I'm making games and puzzles now. Must be one of those days.
I'm a huge fan of the MIT Mystery Hunt puzzles. You see, every year, students of the Massachussetts Institute of Technology run a 72-hour, non-stop puzzle marathon where all participants compete for the mere privilege of hosting the next year's contest. Don't take my word for it if I make it sound mundane - the puzzles are some of the most difficult things you'll ever see in your life, and every year tends to be more creative than the last.
Aside from being more difficult than their more conventional counterparts, the MIT Mystery Hunt puzzles operate on a "metapuzzle"-type arrangement. That is to say, puzzles are grouped into categories, and all the solutions for a certain category will collectively make up one last "metapuzzle" that gives the final answer. Get that final answer somehow, and you count yourself among an elite circle of solvers.
If you still don't understand how it works, maybe it's best that I show you by means of example.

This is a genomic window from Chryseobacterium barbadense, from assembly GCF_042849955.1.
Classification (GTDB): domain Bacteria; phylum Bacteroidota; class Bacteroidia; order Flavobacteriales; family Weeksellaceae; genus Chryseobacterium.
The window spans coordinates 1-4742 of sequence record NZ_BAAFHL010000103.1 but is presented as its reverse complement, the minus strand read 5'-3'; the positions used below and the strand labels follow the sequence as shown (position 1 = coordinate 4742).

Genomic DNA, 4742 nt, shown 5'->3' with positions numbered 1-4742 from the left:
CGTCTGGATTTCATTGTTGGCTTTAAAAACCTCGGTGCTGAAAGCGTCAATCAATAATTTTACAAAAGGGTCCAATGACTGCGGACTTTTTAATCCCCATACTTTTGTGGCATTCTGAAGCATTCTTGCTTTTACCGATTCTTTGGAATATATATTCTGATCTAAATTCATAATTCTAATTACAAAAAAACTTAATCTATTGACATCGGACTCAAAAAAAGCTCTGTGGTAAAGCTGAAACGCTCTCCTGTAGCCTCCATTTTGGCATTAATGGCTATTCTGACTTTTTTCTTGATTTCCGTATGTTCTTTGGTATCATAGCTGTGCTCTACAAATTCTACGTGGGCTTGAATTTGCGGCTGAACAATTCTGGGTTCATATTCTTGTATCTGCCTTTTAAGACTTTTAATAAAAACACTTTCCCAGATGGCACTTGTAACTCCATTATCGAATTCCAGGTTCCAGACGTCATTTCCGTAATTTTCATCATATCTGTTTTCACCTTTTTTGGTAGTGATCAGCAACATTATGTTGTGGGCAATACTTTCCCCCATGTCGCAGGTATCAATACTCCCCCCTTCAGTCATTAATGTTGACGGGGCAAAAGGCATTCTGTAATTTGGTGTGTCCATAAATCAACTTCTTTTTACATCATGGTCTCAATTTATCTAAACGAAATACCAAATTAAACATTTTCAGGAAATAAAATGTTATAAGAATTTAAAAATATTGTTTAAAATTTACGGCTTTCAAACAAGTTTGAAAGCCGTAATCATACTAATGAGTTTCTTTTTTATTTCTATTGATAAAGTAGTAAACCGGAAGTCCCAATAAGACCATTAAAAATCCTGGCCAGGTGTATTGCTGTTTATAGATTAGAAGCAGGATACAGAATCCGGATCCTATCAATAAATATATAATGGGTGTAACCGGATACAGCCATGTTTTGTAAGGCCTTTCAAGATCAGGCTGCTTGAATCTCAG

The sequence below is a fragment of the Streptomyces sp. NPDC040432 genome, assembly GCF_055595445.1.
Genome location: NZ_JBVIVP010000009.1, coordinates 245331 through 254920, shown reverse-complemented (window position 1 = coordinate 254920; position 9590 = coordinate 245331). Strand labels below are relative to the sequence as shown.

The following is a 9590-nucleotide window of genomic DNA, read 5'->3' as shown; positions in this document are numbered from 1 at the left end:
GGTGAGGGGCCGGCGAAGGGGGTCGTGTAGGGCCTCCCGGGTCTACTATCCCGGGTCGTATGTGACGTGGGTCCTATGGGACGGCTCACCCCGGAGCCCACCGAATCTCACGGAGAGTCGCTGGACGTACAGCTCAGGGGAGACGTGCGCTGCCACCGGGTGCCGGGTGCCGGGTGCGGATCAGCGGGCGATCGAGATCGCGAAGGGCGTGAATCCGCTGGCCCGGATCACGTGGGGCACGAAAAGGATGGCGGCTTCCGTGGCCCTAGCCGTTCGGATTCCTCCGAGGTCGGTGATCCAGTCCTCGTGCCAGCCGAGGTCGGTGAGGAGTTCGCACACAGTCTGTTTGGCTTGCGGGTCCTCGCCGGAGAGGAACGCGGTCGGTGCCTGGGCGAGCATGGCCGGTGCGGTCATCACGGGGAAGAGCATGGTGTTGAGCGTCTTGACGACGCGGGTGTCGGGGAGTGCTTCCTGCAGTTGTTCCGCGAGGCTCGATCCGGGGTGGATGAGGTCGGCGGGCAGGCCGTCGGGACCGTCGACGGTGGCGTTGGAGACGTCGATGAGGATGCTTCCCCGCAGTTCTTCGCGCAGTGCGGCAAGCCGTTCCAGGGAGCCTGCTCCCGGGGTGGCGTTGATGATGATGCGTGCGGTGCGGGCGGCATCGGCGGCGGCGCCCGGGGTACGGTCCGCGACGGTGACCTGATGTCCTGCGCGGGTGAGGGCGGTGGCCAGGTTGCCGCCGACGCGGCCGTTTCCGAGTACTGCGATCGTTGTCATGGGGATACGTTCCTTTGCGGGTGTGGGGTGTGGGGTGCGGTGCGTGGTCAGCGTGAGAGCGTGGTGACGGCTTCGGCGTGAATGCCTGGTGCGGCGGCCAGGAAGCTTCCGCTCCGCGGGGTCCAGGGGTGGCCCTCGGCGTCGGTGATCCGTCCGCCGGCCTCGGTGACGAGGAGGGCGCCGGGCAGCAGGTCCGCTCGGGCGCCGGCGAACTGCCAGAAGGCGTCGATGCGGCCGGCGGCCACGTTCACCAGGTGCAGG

I've enclosed a miniature version of the Mystery Hunt below. The solution to each puzzle is a legible word or phrase, and when put together, should be able to clue you in on a final answer. I've purposely laid everything out in a manner similar to the Mystery Hunt puzzles, but I've tried to tone the difficulty down a bit so you don't end up tearing your hair out.
Now, let us begin...
Quincy took a long drag on his cigarette. "So, who dis guy again?"
"I don't know. We might have to find that out ourselves."
"Peh," Quincy spat. "We ain't gonna get nobody if we don't know who he is."
"We'll find out," I told him. "We've got a few leads already."
Apollo Street Theater
[Edit: A copy of the Greek alphabet might come in handy. It'll be useful for bringing about some form of order to the Apollo Street Theater puzzle, and that's saying plenty already.]